Jews worldwide usher in a new year—5781—beginning September 14 with Rosh Hashanah, by legend, the anniversary of the creation of Adam and Eve, and concluding with prayers, a 24-hour fast, and final shofar call at sunset on September 28.
How observant Jews celebrate, however, will be far different this year due to COVID-19.
“It’s the first time in 350 years of American Jewish history that nobody’s going to synagogue on the holidays,” says Rabbi Ed Feinstein, spiritual leader at Valley Beth Shalom. “Across the country, most everybody is going to be in some fashion virtual. We’re helping [members] understand how they can turn their homes into a small synagogue.”
For Feinstein’s congregation, that means getting a gift bag with “everything you need to celebrate the holiday” to every family. “It’ll have a prayer book and it’ll have honey to celebrate the sweetness and it’ll have a special surprise that will open up during one of the services,” Feinstein says.
Valley Beth Shalom has 1,500 member families, and typically serves 5,000 to 6,000 people. Feinstein believes they have no choice but to be all virtual: “We don’t see a way to responsibly gather in person for the holidays.”
During a pandemic, when people look to their faith, religious institutions face daunting restrictions. Health officials mandate holding large gatherings outdoors, with social distancing.
Some have refused, claiming First Amendment rights. On August 21, Pastor Rob McCoy of the Godspeak Calvary Chapel in Newbury Park was held in contempt by a Superior Court judge for continuing to hold indoor services. In July, Grace Community Church in Sun Valley was sued by L.A. County after Pastor John McArthur was found to have violated country health officers orders to move outside. A month later, an L.A. County court granted them to right to continue to hold indoor services.
Still, the lawsuits were on the minds of rabbis as they made plans at more than 120 Jewish temples, synagogues, yeshivas, and other congregations in greater L.A. It meant meeting official requirements and the faith’s own rules and traditions.https://www.instagram.com/p/CDwfA8THEw1/
At the Sinai Temple in Los Angeles there was history to draw upon, says Senior Rabbi David Wolpe. First founded in 1906, Sinai was around in 1918 when the U.S. suffered an Influenza pandemic, aka the “Spanish Flu,” which killed as many as 50 million people worldwide.
“What happened was for two to three months there were no in-person gatherings,” Wolpe says. “And when the synagogue was reopened afterwards, people rushed in and couldn’t wait to see each other. And I think that same thing will happen today.”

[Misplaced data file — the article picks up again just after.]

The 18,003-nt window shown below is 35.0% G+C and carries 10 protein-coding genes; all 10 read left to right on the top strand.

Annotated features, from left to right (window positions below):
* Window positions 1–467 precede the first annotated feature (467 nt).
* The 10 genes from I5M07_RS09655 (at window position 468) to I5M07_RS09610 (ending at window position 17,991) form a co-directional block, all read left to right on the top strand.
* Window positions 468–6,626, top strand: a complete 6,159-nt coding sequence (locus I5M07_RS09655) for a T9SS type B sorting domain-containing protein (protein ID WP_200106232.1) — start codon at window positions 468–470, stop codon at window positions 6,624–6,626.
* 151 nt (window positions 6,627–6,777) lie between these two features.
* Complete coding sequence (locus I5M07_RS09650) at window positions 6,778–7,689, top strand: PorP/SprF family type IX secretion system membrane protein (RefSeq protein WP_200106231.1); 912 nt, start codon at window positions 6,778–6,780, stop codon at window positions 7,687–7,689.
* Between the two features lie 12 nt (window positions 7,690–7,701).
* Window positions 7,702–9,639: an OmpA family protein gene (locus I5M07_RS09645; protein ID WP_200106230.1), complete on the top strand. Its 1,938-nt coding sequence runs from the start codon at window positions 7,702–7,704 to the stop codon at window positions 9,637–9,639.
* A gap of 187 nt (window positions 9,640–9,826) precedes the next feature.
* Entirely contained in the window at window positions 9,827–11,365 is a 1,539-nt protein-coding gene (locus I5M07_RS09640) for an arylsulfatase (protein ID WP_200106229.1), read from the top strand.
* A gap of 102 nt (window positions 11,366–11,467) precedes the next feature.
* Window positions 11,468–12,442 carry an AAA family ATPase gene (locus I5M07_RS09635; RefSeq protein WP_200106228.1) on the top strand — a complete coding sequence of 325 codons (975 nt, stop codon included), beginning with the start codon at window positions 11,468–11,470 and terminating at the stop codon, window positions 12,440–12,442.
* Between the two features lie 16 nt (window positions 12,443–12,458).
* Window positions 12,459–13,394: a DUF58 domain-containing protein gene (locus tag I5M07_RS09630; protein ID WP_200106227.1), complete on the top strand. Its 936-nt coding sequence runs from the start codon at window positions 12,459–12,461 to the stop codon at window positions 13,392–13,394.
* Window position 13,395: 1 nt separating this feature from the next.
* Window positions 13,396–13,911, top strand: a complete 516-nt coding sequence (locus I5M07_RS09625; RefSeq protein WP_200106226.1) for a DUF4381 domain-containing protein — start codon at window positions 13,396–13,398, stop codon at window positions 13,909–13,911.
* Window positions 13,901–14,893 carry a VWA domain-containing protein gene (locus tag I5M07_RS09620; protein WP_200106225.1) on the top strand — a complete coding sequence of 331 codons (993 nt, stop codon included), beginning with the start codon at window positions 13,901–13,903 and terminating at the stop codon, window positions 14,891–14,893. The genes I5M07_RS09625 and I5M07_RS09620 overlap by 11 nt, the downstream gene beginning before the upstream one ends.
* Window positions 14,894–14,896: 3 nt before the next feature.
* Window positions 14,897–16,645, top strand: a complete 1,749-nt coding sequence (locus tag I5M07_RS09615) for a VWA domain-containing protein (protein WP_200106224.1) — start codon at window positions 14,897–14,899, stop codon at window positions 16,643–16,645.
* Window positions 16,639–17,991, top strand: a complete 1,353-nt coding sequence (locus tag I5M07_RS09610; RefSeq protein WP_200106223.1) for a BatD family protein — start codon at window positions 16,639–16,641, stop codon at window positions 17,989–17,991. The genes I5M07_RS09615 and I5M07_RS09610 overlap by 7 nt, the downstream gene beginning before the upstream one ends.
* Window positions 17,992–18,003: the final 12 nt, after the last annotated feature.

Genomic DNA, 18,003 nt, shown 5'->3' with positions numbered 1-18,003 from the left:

This year, Sinai is going mostly virtual with seven different services, each about two hours long, that will be live streamed and also include produced segments. Those on the eve of Rosh Hashanah and on Yom Kippur day will be free, while the rest will be for members only. All will be free on demand afterward.
Members will also get a gift bag with a prayer book, a memorial book and candle, a honey stick, pomegranate tea, apple-caramel lollipops, and a book of reflections.
There’s also a brief physical event. Sinai is partnering with a synagogue in West Hills, Shomrei Torah, for three services, “specifically for people who want to hear the shofar in person,” Wolpe explains.
“We’re going to join with them in their parking lot and have people drive in.”
The cost of going virtual is more than Sinai usually spends. “It’s very hard to sit in front of a screen and feel devotional,” Wolpe says. “So, we hired a company to try to help us create a feeling that is something other than, ‘Oh, I’m watching a TV show.’ We’re trying to cultivate a means of being close without being together.”
The Stephen Wise Temple, where the 1,800-member families include about 5,000 people who usually attend in person, are also going virtual for the first time. Wise has numerous digital events, and is making its High Holiday feed available for free. “We also have a Zoom event [in advance] that night for members,” says Jeremy Goldstein, Stephen Wise’s Director of Marketing and Communications. “Each service is going to be roughly an hour to an hour and 15 minutes.”